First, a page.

Joey was born in Oneida, KY and raised in Winchester, KY. and he has the accent to prove it. “I grew up singing in a very musical family. My mother sang alto, my dad sang bass and he and two of my brothers were choir directors. My sister, B.G. (Betty Gene Hibbard) is an excellent piano player and without her help I would’ve never figured out how to translate Dave Grusin’s piano instrumental, “Memphis Stomp” into guitar licks”
When he was in grade school he started playing trombone in band only because, “we had one at the house”. After high school, Joey started taking banjo lessons from Susan Taylor Carson while attending Milligan College Tenn. on a basketball scholarship. “Susan had me re-string my acoustic guitar like a 5-string banjo so I could practice my rolls at the dorm until I could afford to buy one”. After joining the 264th Army band in Hawaii as a trombone player, he met some country pickers at Schofield Barracks. He ended up performing at the John F. Kennedy Center in Washington, D.C. with the Army’s finest country band as a guitar/banjo player. Joey’s performed at the Grand Ol’ Opry, had his music on Continental Airlines, performed with members of the Honolulu Symphony on Waikiki Beach and opened shows for Marty Robbins and Ronnie Milsap.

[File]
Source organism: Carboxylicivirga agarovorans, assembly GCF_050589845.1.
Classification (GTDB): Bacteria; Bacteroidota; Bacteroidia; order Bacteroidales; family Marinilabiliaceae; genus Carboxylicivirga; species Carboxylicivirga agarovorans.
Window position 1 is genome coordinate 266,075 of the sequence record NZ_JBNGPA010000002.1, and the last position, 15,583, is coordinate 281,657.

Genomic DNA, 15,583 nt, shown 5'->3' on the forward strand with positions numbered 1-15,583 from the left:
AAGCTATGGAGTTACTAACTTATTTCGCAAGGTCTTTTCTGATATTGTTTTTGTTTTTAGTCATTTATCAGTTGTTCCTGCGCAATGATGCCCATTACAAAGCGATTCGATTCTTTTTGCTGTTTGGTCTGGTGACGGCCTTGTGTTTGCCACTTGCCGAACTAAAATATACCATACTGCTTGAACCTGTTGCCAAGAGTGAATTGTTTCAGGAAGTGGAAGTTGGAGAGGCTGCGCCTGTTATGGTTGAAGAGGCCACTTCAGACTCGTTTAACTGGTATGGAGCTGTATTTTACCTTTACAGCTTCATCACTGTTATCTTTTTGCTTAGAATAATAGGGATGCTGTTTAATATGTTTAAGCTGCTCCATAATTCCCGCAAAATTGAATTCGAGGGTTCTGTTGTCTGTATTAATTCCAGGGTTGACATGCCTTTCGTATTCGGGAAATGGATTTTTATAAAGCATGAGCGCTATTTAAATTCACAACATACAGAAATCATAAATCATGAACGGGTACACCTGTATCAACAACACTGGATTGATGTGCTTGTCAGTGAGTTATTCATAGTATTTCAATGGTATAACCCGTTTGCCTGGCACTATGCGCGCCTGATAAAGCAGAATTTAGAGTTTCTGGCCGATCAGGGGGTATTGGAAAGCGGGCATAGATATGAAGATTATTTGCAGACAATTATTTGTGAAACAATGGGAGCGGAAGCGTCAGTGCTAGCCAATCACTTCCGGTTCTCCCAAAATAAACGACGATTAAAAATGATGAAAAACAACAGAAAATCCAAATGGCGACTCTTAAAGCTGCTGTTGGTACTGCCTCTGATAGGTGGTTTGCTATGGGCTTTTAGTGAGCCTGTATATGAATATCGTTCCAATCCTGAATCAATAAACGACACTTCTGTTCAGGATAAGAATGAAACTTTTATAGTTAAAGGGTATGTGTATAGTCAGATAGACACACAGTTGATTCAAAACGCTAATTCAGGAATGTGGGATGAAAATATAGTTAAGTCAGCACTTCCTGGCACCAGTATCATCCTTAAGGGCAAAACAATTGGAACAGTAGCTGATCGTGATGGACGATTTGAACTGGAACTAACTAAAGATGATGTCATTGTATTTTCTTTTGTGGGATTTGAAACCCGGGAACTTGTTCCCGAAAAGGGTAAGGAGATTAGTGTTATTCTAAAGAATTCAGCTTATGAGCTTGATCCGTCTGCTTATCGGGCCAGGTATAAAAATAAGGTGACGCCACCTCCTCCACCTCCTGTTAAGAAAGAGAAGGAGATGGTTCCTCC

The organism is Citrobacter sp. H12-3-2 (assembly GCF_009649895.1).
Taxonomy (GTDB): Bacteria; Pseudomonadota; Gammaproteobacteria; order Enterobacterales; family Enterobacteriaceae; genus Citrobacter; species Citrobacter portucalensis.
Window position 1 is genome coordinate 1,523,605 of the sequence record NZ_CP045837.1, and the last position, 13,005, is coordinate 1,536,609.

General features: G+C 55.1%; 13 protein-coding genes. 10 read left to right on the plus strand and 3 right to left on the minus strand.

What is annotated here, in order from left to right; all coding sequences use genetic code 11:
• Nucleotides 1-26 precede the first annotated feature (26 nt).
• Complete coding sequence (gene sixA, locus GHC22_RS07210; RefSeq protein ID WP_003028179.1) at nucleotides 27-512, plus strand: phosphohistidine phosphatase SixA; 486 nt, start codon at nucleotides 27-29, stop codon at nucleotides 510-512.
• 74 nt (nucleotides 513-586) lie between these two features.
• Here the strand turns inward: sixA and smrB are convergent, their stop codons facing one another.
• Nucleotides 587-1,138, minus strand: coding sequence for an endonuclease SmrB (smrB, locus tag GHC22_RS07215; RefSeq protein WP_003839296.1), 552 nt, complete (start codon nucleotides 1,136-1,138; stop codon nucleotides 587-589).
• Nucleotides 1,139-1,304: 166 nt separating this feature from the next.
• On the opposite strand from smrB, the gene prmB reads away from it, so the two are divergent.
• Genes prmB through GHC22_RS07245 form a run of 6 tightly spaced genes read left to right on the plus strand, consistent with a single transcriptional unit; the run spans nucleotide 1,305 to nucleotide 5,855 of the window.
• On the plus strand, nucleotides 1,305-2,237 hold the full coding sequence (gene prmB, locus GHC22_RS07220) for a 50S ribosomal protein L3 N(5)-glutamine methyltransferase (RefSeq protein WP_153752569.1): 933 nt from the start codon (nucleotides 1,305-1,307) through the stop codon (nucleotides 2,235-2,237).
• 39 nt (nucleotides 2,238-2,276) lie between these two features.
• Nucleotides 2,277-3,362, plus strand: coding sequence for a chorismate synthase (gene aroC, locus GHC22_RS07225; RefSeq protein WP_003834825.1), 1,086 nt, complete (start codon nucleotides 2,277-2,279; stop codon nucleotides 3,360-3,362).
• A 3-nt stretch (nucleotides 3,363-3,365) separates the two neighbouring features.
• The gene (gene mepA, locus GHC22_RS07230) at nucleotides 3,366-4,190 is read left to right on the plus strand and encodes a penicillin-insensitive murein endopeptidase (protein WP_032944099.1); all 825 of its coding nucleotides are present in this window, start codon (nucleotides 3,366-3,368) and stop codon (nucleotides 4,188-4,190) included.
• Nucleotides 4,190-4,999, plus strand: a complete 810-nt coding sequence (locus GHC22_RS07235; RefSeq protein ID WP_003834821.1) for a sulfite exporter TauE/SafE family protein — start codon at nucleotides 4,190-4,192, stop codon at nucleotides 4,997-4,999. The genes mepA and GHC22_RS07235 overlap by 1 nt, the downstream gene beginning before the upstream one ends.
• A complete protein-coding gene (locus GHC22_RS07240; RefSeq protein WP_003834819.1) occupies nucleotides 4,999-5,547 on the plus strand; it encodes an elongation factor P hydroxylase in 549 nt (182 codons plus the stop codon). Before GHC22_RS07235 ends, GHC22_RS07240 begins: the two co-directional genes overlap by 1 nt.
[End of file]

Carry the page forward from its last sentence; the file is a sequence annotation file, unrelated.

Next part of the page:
When you walk into a show where Joey Carmon is performing, you may hear a grand piano, a saxophone or trumpets and trombones, but you won’t see any of these. What you will see is Joey playing a guitar synthesizer. This synthesizer sounds so much like the real thing, you’ll be searching the stage looking for the other instruments! “I give credit to Susan Taylor Carson, Carl Jackson and Jerry Reed for the way I approach playing guitar and banjo.”
With 7 CD’s to his credit. his latest endeavor is by far the most difficult and the most rewarding. “I started working on some of Jerry Reed’s songs which have taken me years to figure out. I thought if I put together a Jerry Reed Tribute which would include some of his hits like, “Eastbound and Down”, “Amos Moses“, “Guitar Man“, “When You’re Hot, You’re Hot” along with those blistering fast instrumentals like “Jerry’s Breakdown“, I could stay busy for years just perfecting the show!”